By Staff Reporter
A REGIONAL anti-graft lobby has condemned President Emmerson Mnangagwa and further demanded a public retraction of his alleged calls on Zanu PF members to offer trinkets to traditional chiefs.
In a report released July 5, the Anti-Corruption Trust of Southern Africa (ACTSA), also condemned the President for buying vehicles for the traditional leaders in something that was perceived to be a vote buying gimmick.
The report, entitled, “The state of electoral fraud and corruption in the run up to the July 2018 general elections in Zimbabwe,” demands the President’s retraction of his calls for chiefs to be pampered with goodies.
“Regardless of the condemnation of the utterance, in January 2018, President Emmerson Mnangagwa’s government dished out vehicles to traditional leaders, despite other pressing national priorities, in the health and education sector to name but a few.
“This was perceived as a vote buying gimmick,” says the NGO in its report.
Mnangagwa is accused of telling his followers the goodies offered to chiefs will secure their political support.
The group says the utterances made during the President’s Mutoko visit was tantamount to urging them to be corrupt.
ACTSA said the Electoral Code of Conduct for political parties and candidates, especially Section 6 (f) (g) should be enforced to the fullest.
The section forbids parties contesting in an election to bribe or intimidate voters and electoral officials.
Likewise, the anti-graft lobby said Mnangagwa’s Mutoko remarks were symptomatic of “deep rooted electoral corruption” in Zimbabwe.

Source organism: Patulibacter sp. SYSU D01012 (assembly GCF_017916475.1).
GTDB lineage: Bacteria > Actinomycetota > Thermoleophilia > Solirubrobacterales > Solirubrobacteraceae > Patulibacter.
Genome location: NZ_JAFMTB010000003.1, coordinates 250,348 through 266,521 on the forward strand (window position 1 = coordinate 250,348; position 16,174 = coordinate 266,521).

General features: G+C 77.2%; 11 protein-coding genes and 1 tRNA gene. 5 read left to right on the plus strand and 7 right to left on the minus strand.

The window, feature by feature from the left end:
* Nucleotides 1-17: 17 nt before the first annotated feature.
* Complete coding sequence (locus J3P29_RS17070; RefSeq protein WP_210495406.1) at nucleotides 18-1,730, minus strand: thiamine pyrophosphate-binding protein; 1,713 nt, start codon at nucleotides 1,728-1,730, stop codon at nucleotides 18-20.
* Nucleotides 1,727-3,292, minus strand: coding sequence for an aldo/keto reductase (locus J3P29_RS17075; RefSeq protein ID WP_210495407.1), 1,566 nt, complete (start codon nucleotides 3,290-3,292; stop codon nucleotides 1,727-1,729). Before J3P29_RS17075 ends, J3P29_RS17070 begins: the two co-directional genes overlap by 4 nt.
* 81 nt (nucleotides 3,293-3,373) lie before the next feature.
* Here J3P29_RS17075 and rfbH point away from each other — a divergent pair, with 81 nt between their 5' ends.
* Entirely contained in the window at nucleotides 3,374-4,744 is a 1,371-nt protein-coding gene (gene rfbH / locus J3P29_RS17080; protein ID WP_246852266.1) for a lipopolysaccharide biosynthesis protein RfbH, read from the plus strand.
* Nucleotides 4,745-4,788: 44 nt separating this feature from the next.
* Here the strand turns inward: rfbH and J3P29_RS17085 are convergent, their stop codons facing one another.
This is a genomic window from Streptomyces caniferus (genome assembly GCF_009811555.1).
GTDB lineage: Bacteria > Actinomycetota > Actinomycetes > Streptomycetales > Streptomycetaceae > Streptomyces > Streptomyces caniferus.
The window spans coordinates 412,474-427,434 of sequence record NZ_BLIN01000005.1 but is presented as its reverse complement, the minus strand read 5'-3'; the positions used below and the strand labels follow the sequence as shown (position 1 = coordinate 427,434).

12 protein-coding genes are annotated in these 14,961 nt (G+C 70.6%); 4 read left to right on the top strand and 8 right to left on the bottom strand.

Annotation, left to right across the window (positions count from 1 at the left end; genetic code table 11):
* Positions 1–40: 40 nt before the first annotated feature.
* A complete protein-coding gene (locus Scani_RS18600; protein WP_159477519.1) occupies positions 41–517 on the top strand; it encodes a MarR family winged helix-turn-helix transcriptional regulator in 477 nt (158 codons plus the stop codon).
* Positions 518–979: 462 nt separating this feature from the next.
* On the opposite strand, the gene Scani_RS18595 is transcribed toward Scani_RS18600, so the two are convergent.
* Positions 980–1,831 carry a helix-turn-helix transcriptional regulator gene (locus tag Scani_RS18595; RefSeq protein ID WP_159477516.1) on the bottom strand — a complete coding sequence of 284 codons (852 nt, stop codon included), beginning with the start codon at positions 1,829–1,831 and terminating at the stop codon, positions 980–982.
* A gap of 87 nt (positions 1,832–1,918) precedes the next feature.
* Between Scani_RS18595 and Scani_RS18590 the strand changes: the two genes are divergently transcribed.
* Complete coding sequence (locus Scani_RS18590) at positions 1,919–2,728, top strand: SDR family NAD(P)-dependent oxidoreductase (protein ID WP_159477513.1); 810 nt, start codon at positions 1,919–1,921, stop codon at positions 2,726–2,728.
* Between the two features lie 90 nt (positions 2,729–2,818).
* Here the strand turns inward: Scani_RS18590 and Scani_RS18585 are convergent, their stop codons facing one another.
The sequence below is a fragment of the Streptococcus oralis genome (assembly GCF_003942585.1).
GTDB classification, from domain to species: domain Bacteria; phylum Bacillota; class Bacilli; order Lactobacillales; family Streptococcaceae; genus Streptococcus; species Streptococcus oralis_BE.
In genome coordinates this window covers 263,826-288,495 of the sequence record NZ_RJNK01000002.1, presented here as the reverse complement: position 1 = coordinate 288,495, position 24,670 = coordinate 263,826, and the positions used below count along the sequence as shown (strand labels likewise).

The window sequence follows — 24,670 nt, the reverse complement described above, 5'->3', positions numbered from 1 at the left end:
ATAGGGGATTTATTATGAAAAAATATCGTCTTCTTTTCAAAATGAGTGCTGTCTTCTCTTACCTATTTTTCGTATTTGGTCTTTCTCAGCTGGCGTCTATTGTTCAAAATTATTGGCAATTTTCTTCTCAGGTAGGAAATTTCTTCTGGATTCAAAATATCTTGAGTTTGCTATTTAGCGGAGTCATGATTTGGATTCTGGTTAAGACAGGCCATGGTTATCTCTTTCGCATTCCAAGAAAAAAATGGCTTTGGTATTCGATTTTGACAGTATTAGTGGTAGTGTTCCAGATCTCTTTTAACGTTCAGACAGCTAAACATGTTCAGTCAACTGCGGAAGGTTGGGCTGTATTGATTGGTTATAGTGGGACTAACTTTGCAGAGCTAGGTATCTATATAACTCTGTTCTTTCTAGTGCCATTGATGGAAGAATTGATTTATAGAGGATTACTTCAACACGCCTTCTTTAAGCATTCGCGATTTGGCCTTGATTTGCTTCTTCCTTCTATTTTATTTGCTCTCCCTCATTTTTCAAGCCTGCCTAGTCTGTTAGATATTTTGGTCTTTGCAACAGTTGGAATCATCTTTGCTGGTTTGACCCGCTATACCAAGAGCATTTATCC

The report also makes a damning account of Zimbabwean elections which it says are fraught with malpractices, among them media bias, vote buying, intimidation and other forms of undue influence.
The report went on to describe the Zimbabwe Electoral Commission’s (ZEC) as unscrupulous for allegedly ignoring opposition demands for a level political playing field.
“Unscrupulous behaviour of ZEC which despite demand, is stubbornly refusing to comply with the law and demands from opposition,” reads the report, which insists the July 30 polls were illegitimate if no attention was given to irregularities cited by stakeholders outside the ruling party.
The report also called for an investigation into the abuse of government ministries, department staff and resources for party business ahead of the polls.
ACTSA also accused Zanu PF of continually using state owned firms as party cash cows.
“To this end the Anti-Corruption of Southern Africa recommends that all SOES (State Owned Enterprises) be banned from funding political parties and that action be taken against all those who made decision to fund Zanu PF,” says the report.